The UK’s updated law on workplace pensions means every employer in the UK must put certain staff into a pension scheme to which the employer must contribute, also known as ‘auto enrollment’. So how will this affect superyacht crew? This is seemingly a difficult question to answer, with lots of grey areas pointed out by the superyacht experts.
The UK government website defines the requirements to enroll as being aged between 22 and state pension age earn more than £10,000 a year and work in the UK. Peter Brooke from The Spectrum IFA Group believes the last requirement is that most pertinent to yacht crew. “Theoretically, if [the crewmember] is on a UK-flagged boat and employed by a UK company, then this should mean they are ‘working in the UK’. The question remains as to whether the company employing them would consider this too, and if it would be policed by HMRC,” explains Brooke, who also acts as a crew finance advisor for Horizons.
The Crew Report asked management company West Nautical, who explained domicile and varying international legal requirements blurred the lines even more. “More important is the residency of the seafarer themselves, plus the nationality and regional jurisdiction of the crew employers, which will not be UK-based, but more likely Guernsey, Hong Kong or Isle of Man, which again muddies the waters and makes this less clear,” admits Geoff Moore, West Nautical’s managing director.
"What we understand is if the crewmember joins the vessel from a UK port then they are put into auto enrollment. If they join outside the UK then they aren't," explains Mark Jaenicke, recruitment and HR manager at Viking Recruitment.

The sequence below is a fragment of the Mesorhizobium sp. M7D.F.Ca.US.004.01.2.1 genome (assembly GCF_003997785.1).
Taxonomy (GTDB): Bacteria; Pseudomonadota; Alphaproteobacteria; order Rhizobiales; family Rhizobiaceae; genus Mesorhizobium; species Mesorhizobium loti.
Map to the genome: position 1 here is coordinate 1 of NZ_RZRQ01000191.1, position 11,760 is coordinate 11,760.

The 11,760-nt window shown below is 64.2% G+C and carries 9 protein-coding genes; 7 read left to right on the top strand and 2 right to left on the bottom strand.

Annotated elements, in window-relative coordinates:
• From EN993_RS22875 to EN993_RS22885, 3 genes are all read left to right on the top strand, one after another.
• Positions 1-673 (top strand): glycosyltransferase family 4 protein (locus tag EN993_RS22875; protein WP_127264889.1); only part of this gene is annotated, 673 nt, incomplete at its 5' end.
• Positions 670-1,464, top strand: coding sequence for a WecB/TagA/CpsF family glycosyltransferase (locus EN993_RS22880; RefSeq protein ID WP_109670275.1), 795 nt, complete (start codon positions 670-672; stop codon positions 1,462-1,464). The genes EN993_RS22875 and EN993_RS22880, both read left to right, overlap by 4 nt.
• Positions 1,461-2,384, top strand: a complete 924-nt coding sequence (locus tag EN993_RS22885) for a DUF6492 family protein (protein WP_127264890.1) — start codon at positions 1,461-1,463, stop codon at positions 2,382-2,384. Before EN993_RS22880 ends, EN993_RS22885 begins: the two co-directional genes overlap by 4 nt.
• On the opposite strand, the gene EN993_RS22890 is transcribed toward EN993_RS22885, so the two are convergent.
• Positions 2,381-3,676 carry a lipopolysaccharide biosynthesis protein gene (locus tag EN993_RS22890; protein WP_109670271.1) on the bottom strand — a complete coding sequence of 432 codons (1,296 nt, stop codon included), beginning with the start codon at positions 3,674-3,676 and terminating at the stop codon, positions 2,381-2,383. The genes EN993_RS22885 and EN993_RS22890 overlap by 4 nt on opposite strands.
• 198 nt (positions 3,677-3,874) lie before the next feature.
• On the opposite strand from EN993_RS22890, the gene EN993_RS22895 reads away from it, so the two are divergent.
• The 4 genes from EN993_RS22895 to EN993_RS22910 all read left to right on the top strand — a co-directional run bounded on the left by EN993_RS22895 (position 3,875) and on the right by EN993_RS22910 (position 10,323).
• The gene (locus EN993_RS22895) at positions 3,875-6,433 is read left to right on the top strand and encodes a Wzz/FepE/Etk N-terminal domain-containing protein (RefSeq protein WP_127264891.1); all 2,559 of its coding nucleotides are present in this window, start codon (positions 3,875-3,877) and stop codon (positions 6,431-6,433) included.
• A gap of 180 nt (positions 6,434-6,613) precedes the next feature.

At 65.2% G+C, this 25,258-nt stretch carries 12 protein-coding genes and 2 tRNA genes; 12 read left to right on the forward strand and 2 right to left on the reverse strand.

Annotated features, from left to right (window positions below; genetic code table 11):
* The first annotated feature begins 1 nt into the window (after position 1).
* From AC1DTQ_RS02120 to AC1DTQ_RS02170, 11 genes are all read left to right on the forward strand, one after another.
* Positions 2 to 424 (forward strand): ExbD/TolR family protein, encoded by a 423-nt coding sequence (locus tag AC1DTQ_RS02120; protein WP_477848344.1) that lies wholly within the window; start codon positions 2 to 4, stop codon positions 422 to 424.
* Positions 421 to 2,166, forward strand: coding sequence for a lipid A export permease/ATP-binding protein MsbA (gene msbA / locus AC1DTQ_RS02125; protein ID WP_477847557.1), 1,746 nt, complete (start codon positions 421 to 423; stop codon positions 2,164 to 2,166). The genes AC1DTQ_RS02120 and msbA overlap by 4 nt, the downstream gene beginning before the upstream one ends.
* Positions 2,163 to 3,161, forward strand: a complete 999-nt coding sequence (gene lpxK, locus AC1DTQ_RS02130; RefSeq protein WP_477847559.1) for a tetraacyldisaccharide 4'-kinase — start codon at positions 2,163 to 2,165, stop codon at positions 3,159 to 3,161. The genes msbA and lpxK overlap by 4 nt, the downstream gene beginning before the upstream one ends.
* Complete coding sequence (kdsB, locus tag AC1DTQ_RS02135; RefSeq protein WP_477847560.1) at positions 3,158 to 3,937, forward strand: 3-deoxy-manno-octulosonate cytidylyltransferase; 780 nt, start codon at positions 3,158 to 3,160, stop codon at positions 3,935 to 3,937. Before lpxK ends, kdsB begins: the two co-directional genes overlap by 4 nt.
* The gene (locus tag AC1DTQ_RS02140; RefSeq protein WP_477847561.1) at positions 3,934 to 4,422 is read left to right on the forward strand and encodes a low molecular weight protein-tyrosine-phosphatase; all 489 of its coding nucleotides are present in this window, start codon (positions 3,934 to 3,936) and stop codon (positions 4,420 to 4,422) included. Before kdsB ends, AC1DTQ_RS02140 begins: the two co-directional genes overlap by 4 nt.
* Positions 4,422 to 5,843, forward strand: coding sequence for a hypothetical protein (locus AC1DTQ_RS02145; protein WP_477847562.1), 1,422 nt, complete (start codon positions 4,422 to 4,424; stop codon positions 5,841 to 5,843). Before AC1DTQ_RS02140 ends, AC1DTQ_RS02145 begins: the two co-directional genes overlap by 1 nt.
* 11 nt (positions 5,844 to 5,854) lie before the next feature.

The disinterest from the industry has seemingly been mirrored by HMRC, with little information specific to yacht crew out there, possibly because of the sheer task of applying this UK legislation to international superyacht crew. “I cannot see foreign flagged vessels operated by foreign companies being subject to this, but I am also doubtful whether there would be any way that the government could enforce this,” says Patrick Maflin, CEO of Marine Accounts.
The disinterest from the industry has seemingly been mirrored by HMRC, with little information specific to yacht crew out there, possibly because of the sheer task of applying this UK legislation to international superyacht crew.
While it would seem likely this can be attributed to the grey areas so ironically prevalent when it comes to superyacht crew and their finances – particularly tax – there is also the question as to whether it’s actually in the interests of the crewmember and the government to auto enrol. As Brooke points out, the fact that many of the crew are unlikely to be UK tax payers and thus won’t receive tax relief on contributions means there is a question over whether it is in the crewmember’s interest to be enrolled in a UK pension; on the other hand, is it in the interest of the pension scheme to administrate what could be tiny pension pots for international individuals?
Brooke summarises the situation in a way that seems to echo that of every industry expert who has voiced an opinion thus far: “To me the whole thing could become a nightmare to monitor and manage."